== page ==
Lisa said she’s been able to visit Blake twice, once over MEA break and once over Thanksgiving, and that she’s really enjoyed watching him play. “It’s a great town and the team is very well run.”
Blake, who is the youngest player on the Minotauros by almost nine months, and one of the youngest players in the league, follows a strict schedule to allow time for hockey, but also for his schooling. Blake was always home schooled by his mom, so he’s used to an altered schedule. Lisa said she checks up on his school work through the internet and makes sure he is doing his homework and doing it properly.
He said the Minotauros have a hard practice in the morning and then he gets his schoolwork done mostly in the afternoon before the team usually has a light workout or game at night.
Most of Blake’s teammates are graduated from high school, but he said they still help him adjust to the schedule and allow him to be a young guy. “They really point us in the right direction and are very helpful,” he said.
The progress he has made hasn’t gone unnoticed. Last week, Blake committed to play college hockey for St. Cloud State, a top-flight Division 1 program.
Despite interest from multiple Division 1 programs, Blake knew where his heart was. After all, both Lisa and Mike attended SCSU. “I wanted to stay close to home, and it was also big to me that my parents went there,” Blake explained. “I loved the campus, the rink, the whole school. I was always looking at St. Cloud.”
Blake also brought his brothers along on his college visits, and they came to the consensus. “Blake goes to his brothers to talk through a lot of things,” Lisa said. “They rely on each other so much.”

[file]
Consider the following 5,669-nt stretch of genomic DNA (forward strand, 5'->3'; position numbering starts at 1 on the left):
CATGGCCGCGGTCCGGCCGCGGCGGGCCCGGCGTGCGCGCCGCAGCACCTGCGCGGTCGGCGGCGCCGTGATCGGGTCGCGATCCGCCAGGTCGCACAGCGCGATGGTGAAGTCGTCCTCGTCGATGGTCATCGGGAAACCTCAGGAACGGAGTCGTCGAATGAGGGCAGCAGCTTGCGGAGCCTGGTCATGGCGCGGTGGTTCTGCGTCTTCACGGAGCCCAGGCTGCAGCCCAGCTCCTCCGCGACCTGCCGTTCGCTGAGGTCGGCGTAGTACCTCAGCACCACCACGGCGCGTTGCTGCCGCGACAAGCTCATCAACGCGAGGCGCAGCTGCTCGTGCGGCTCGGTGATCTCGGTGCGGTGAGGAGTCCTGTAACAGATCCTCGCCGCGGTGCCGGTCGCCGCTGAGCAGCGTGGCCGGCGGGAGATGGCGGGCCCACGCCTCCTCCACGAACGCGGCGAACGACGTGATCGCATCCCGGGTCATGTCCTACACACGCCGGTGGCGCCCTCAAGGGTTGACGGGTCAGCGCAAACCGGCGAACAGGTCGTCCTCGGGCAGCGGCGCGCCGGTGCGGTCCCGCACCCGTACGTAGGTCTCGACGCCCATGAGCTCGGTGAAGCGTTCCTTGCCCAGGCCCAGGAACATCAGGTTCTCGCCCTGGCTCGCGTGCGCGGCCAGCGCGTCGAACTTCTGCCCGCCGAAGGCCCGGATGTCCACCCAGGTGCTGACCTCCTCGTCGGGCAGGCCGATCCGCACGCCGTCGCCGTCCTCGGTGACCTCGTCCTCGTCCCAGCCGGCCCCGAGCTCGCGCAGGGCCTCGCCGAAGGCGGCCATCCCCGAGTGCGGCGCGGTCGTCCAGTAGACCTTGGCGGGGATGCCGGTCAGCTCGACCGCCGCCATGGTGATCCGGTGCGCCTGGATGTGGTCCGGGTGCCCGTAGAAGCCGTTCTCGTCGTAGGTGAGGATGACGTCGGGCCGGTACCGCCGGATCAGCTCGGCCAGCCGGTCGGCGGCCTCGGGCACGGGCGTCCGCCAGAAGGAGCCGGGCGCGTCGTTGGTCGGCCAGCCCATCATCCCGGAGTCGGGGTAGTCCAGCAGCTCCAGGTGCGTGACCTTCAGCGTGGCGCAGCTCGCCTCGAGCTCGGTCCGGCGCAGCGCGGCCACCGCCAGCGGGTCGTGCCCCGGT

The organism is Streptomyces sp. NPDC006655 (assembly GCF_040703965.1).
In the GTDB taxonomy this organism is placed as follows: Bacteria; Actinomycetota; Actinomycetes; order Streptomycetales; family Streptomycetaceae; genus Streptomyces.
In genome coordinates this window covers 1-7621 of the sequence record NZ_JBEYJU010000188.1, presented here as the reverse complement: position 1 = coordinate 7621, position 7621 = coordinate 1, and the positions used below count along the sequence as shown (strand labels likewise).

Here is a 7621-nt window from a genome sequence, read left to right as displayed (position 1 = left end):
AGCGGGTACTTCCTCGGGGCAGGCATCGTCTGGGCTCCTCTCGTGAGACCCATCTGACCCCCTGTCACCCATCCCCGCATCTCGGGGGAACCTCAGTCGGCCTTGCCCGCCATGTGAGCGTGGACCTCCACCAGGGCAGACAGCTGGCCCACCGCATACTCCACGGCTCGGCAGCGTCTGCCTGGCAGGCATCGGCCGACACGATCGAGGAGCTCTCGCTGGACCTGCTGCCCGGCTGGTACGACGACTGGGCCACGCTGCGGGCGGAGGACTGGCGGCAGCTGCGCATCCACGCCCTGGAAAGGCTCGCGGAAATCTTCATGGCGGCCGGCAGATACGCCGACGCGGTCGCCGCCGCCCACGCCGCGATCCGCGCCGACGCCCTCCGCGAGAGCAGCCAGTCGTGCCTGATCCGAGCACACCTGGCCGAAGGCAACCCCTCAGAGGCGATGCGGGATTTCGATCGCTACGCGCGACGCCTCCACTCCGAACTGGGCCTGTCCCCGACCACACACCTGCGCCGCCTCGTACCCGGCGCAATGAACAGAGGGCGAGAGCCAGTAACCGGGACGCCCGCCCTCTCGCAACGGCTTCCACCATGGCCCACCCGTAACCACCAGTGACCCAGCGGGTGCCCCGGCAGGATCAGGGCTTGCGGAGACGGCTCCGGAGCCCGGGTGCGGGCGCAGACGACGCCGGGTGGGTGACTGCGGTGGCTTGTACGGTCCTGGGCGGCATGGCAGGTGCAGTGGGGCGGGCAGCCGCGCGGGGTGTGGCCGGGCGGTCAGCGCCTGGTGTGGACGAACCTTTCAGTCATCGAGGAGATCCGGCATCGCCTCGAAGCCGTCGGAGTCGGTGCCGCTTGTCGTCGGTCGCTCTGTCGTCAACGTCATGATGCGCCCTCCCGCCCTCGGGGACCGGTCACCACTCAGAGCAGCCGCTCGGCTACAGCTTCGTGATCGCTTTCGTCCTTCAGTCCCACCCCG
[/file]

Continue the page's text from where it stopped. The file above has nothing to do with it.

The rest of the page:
“Blake is so mature beyond his years and his humility is a big key to his success and the reason he is going to St. Cloud,” McKinnon said, noting that humility was another one of Mike’s virtues. “In our culture today, it has almost become required to have a cocky presence about you to succeed. Blake is an example that you don’t. He’s a man who handles himself with class and grace.”
Blake said he knew his father would be excited to know that he’s attending St. Cloud State and playing hockey. “He’d be a very proud dad,” the youngest Lizotte said.
“Mike would be so happy that Blake realized his dreams,” Lisa said. “He’d be proud of his character and how he’s able to do the right things the right way.”
“Mike would be proud, but he would be humble,” McKinnon said. “I truly believe that if I was able to go up to Mike today and say ‘Congrats on Blake committing to SCSU’, Mike would say ‘It’s so awesome for Blake, but someday we’re going to see your boys doing that same thing.’ He’d bring others along for the ride and give others a chance.”
Blake will be a shoe-in for the NAHL Top Prospects Tournament in Ann Arbor near the end of February, and his career will continue after that. Since he’s only a junior in high school elgibility, he is guaranteed to play one more year of junior hockey. He figures he will probably play for two more years to hopefully gain some size for the next level, but he will work with St. Cloud on that decision. The USHL will be an option for Blake going forward, also, but he is just enjoying his time in Minot for now.
Blake’s time at Chisago Lakes may not be done, however. Boys tennis practice starts March 23 and the NAHL season ends less than a week later on March 28. He hasn’t made a decision yet, saying he wants to take it one sport at a time, but he may suit up for the Wildcats this spring and put his best effort in, which is all his dad would’ve wanted.
“He always just told me to play for God and give your best effort,” Blake said of his father. That mentality and effort instilled by his dad has gotten Blake a long way. But, his journey in life is just beginning, and Mike’s spirit will be with Blake through every step.